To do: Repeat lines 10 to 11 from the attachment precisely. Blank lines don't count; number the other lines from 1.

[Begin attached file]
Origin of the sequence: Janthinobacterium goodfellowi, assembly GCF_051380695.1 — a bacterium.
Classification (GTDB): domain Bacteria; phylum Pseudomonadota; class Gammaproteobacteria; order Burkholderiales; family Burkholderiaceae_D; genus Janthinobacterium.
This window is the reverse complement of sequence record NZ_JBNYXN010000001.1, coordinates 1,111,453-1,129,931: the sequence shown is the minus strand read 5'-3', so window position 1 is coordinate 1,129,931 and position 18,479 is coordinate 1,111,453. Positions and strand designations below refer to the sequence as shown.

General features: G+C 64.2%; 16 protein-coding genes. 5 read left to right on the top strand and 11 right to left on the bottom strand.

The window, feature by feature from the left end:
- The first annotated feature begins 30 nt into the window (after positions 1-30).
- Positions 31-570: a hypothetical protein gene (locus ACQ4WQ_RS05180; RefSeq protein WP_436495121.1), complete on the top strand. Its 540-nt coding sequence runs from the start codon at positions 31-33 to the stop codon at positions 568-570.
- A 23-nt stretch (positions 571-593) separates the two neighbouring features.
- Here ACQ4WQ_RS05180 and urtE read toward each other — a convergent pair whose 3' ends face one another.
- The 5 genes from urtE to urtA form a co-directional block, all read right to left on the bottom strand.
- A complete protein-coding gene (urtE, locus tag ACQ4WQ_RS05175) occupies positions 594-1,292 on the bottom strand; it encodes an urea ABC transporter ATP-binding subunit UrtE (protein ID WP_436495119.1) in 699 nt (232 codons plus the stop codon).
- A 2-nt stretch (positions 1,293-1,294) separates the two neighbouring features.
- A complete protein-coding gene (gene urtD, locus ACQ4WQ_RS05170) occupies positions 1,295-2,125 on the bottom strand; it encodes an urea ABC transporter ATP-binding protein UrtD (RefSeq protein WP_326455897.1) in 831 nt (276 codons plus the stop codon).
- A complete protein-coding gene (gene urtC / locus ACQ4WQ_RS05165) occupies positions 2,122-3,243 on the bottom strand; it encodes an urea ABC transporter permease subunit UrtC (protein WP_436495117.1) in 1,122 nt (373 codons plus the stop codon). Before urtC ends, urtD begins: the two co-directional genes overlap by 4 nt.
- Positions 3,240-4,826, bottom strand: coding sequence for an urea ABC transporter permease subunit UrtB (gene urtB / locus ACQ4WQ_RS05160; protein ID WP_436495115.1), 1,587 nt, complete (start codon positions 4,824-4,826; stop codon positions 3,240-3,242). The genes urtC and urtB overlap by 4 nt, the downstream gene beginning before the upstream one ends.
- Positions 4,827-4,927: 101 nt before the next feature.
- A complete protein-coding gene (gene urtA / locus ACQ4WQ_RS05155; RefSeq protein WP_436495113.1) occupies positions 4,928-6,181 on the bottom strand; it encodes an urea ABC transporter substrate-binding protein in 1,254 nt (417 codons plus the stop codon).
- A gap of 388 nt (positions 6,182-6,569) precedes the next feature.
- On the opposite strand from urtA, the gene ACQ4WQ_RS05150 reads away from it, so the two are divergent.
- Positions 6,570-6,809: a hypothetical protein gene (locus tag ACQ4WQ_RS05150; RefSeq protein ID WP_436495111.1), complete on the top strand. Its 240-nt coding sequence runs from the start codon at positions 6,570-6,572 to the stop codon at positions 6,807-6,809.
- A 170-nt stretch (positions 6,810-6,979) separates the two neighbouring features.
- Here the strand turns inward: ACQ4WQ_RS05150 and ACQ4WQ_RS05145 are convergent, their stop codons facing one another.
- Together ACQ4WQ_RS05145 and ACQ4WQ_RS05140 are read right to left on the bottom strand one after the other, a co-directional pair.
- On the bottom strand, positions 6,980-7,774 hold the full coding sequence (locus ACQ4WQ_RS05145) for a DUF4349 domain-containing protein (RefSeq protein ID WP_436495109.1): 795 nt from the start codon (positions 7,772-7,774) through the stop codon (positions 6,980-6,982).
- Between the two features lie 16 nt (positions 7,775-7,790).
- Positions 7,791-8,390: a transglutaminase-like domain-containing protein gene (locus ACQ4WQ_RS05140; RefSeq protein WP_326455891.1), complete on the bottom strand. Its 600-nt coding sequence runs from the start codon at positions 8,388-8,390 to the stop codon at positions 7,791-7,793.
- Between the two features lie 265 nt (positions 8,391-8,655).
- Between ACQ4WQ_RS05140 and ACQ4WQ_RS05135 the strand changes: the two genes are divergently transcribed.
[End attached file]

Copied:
- The 5 genes from urtE to urtA form a co-directional block, all read right to left on the bottom strand.
- A complete protein-coding gene (urtE, locus tag ACQ4WQ_RS05175) occupies positions 594-1,292 on the bottom strand; it encodes an urea ABC transporter ATP-binding subunit UrtE (protein ID WP_436495119.1) in 699 nt (232 codons plus the stop codon).